Tacoma’s Merkle Hotel was ‘an unofficial safety net’ for tenants. Then it was taken away

Prior to October 31, 2018, the Merkle Hotel in Tacoma was home to renters who couldn’t afford too much. That is, until a developer decided it was time to cater to the audience who could pay more and force the ones who couldn’t.

The hotel wasn’t perfect, far from it actually, but it was one of the few places its residents could relate to.

KNKX Special Projects reporter Will James found 12 of these people three years later.

The consequences of their eviction, detailed in a three-part investigation, are a grim reminder of what can happen when a community loses a single affordable housing option.

“Even when housing loss is not the direct cause of someone’s death, research shows that it affects people’s health,” James told Angela King of KUOW. “And that’s what a lot of these people were dealing with. When they were forced to leave the Merkel Hotel, they were already in poor health.”

Now, at least five of them have died.

Cathy Dor of the overthrown residents. She was one of the few who stayed in the building on October 31, 2018 – the deadline by which residents had to move out.

She was nervous because she went to dialysis treatments three times a week and needed an address for the bus services she relied on to get her there.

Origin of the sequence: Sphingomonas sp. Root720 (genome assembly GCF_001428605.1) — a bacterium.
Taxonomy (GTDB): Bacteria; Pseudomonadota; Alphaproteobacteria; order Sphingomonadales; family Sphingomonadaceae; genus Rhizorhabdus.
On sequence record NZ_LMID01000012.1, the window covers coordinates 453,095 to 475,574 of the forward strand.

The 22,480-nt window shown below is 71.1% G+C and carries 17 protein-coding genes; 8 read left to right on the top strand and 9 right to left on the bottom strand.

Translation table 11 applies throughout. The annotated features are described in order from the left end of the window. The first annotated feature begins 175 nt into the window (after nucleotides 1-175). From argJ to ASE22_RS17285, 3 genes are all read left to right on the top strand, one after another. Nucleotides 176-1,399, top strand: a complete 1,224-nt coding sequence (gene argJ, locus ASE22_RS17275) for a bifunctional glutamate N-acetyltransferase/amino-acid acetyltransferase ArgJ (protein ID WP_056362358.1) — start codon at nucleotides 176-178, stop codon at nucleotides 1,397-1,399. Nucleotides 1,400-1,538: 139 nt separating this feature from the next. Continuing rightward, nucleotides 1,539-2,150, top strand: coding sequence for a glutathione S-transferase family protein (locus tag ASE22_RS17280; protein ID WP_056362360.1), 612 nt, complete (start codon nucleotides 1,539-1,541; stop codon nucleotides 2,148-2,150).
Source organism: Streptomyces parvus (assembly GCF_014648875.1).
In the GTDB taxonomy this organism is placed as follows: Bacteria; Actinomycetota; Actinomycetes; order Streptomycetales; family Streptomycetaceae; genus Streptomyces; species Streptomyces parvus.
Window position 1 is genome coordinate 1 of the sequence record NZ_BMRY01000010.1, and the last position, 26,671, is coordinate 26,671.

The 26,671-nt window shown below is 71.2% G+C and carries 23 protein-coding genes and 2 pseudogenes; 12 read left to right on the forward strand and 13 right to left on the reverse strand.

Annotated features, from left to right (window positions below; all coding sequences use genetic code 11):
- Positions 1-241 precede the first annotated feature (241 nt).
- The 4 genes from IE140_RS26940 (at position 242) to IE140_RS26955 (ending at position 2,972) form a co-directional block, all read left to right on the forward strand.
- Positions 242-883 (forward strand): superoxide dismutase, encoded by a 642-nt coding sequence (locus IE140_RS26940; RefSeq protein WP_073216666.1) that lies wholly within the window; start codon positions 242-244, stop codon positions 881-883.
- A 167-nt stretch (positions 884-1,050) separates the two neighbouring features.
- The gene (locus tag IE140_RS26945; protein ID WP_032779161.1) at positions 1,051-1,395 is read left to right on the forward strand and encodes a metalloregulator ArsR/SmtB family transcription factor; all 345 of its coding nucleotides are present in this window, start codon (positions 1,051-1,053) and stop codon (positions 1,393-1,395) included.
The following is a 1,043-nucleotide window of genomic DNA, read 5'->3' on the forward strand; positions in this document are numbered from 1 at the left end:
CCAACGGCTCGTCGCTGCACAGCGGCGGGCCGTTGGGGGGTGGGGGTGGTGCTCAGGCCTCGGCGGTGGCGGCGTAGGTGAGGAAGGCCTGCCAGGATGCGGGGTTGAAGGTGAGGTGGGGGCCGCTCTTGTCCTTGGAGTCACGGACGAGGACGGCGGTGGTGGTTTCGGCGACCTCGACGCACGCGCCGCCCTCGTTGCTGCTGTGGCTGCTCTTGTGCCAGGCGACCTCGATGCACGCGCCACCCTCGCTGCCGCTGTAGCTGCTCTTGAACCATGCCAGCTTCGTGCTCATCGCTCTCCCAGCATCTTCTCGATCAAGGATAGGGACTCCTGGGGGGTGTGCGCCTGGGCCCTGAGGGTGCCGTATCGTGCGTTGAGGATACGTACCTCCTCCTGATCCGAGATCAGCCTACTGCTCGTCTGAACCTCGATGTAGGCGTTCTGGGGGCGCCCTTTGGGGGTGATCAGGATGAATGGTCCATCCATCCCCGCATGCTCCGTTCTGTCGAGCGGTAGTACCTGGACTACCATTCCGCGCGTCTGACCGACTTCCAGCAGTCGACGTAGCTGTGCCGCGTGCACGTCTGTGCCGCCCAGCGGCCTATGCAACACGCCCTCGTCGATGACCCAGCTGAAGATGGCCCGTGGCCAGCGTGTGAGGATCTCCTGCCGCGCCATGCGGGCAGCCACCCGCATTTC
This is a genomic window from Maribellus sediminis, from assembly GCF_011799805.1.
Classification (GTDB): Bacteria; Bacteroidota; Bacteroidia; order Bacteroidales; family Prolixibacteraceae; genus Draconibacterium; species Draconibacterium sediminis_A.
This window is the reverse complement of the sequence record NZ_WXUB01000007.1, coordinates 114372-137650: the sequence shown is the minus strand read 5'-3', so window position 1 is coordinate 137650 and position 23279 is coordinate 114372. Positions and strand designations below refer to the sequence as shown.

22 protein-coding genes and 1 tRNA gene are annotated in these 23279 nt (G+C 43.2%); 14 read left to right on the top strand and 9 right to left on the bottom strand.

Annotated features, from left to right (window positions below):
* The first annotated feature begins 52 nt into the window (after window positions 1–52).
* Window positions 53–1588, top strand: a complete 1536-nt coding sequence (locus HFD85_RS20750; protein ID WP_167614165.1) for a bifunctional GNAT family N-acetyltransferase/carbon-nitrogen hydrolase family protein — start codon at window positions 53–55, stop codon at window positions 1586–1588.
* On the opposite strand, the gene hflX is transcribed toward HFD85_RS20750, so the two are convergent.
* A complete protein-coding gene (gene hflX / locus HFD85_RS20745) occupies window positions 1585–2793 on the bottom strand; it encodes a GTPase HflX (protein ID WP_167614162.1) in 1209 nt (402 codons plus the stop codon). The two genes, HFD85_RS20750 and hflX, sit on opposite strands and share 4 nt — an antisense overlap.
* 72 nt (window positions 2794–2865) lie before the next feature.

“We’re standing in the wind right now, just waiting,” Dorr, 63, told James in 2018.

She died less than a year later; He told her brother James that she was starting to miss her dialysis appointments.

Predicting how the wrong displacement of tenants might go, community organizations tried to help.

James says the nonprofit Holistic Life Resources has spent more than $15,000 trying to get 14 renters into new homes; The money went toward rent, transportation costs, and transit permits during the research.

But those efforts were largely unsuccessful, not because of a lack of trying but because of a lack of options.

The Merkle was a “remnant” of an old system in which apartment hotels served as “casual safety nets” for people who made little or no money each month.

“In many ways, cities like Seattle and Tacoma allowed hotels to disappear as a form of housing,” James says, referring to a time when more hotels were available. “Now, they’re putting hotels back into residences and kind of framing it as an innovative response while, really, the poor improvised it as a means of survival decades ago.”

What happened to the Merkle is typical of a regional struggle with chronic displacement – a conflict that has had disastrous consequences.

“There were places where the poorest people in our area, no matter what problems they had, could find a place to live,” James says. “The story of homelessness in our region is, in part, the story of those places disappearing and people having to devise new ways of surviving, such as camps.”

You can find KNKX Special Projects Reporter Will James’ series at the Merkle here.

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